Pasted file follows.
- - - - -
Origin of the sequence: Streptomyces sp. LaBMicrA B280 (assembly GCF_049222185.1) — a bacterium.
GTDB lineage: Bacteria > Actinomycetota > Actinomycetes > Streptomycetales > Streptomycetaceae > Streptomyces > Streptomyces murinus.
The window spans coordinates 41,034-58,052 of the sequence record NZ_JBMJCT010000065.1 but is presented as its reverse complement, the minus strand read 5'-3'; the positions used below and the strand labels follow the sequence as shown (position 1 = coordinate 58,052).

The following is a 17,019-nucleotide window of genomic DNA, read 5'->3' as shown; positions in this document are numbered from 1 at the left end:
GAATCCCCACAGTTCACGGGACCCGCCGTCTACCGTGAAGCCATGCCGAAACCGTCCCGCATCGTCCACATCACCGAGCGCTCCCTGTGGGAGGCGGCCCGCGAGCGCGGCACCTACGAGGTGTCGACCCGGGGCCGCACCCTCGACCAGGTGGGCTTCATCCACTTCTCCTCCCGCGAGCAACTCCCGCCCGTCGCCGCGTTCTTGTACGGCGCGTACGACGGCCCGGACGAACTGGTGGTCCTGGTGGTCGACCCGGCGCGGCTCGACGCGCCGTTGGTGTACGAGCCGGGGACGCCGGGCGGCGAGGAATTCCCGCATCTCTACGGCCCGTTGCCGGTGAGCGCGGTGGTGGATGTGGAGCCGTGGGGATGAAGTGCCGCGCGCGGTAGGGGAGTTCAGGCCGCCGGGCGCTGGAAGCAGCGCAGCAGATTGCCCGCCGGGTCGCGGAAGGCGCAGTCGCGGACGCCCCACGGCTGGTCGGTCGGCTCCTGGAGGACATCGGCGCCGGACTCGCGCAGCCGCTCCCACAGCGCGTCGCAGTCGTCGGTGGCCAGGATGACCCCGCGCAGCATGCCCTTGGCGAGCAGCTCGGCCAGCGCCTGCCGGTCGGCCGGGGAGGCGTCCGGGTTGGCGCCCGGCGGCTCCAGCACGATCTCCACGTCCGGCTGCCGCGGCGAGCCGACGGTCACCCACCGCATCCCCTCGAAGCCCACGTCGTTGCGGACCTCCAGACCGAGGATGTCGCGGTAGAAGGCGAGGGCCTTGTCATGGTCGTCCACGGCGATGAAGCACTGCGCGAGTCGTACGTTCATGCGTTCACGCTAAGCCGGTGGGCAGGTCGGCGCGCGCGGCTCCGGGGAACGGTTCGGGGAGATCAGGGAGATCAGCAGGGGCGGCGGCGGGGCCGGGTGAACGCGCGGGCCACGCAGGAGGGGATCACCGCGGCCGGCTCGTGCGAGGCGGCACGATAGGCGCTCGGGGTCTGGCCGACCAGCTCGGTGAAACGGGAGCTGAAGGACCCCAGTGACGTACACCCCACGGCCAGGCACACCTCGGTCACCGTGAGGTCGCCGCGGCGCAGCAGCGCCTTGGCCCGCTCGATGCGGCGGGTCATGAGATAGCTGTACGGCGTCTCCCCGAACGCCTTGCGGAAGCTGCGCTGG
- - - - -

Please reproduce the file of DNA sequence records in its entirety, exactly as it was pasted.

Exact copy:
Origin of the sequence: Streptomyces sp. LaBMicrA B280 (assembly GCF_049222185.1) — a bacterium.
GTDB lineage: Bacteria > Actinomycetota > Actinomycetes > Streptomycetales > Streptomycetaceae > Streptomyces > Streptomyces murinus.
The window spans coordinates 41,034-58,052 of the sequence record NZ_JBMJCT010000065.1 but is presented as its reverse complement, the minus strand read 5'-3'; the positions used below and the strand labels follow the sequence as shown (position 1 = coordinate 58,052).

The following is a 17,019-nucleotide window of genomic DNA, read 5'->3' as shown; positions in this document are numbered from 1 at the left end:
GAATCCCCACAGTTCACGGGACCCGCCGTCTACCGTGAAGCCATGCCGAAACCGTCCCGCATCGTCCACATCACCGAGCGCTCCCTGTGGGAGGCGGCCCGCGAGCGCGGCACCTACGAGGTGTCGACCCGGGGCCGCACCCTCGACCAGGTGGGCTTCATCCACTTCTCCTCCCGCGAGCAACTCCCGCCCGTCGCCGCGTTCTTGTACGGCGCGTACGACGGCCCGGACGAACTGGTGGTCCTGGTGGTCGACCCGGCGCGGCTCGACGCGCCGTTGGTGTACGAGCCGGGGACGCCGGGCGGCGAGGAATTCCCGCATCTCTACGGCCCGTTGCCGGTGAGCGCGGTGGTGGATGTGGAGCCGTGGGGATGAAGTGCCGCGCGCGGTAGGGGAGTTCAGGCCGCCGGGCGCTGGAAGCAGCGCAGCAGATTGCCCGCCGGGTCGCGGAAGGCGCAGTCGCGGACGCCCCACGGCTGGTCGGTCGGCTCCTGGAGGACATCGGCGCCGGACTCGCGCAGCCGCTCCCACAGCGCGTCGCAGTCGTCGGTGGCCAGGATGACCCCGCGCAGCATGCCCTTGGCGAGCAGCTCGGCCAGCGCCTGCCGGTCGGCCGGGGAGGCGTCCGGGTTGGCGCCCGGCGGCTCCAGCACGATCTCCACGTCCGGCTGCCGCGGCGAGCCGACGGTCACCCACCGCATCCCCTCGAAGCCCACGTCGTTGCGGACCTCCAGACCGAGGATGTCGCGGTAGAAGGCGAGGGCCTTGTCATGGTCGTCCACGGCGATGAAGCACTGCGCGAGTCGTACGTTCATGCGTTCACGCTAAGCCGGTGGGCAGGTCGGCGCGCGCGGCTCCGGGGAACGGTTCGGGGAGATCAGGGAGATCAGCAGGGGCGGCGGCGGGGCCGGGTGAACGCGCGGGCCACGCAGGAGGGGATCACCGCGGCCGGCTCGTGCGAGGCGGCACGATAGGCGCTCGGGGTCTGGCCGACCAGCTCGGTGAAACGGGAGCTGAAGGACCCCAGTGACGTACACCCCACGGCCAGGCACACCTCGGTCACCGTGAGGTCGCCGCGGCGCAGCAGCGCCTTGGCCCGCTCGATGCGGCGGGTCATGAGATAGCTGTACGGCGTCTCCCCGAACGCCTTGCGGAAGCTGCGCTGG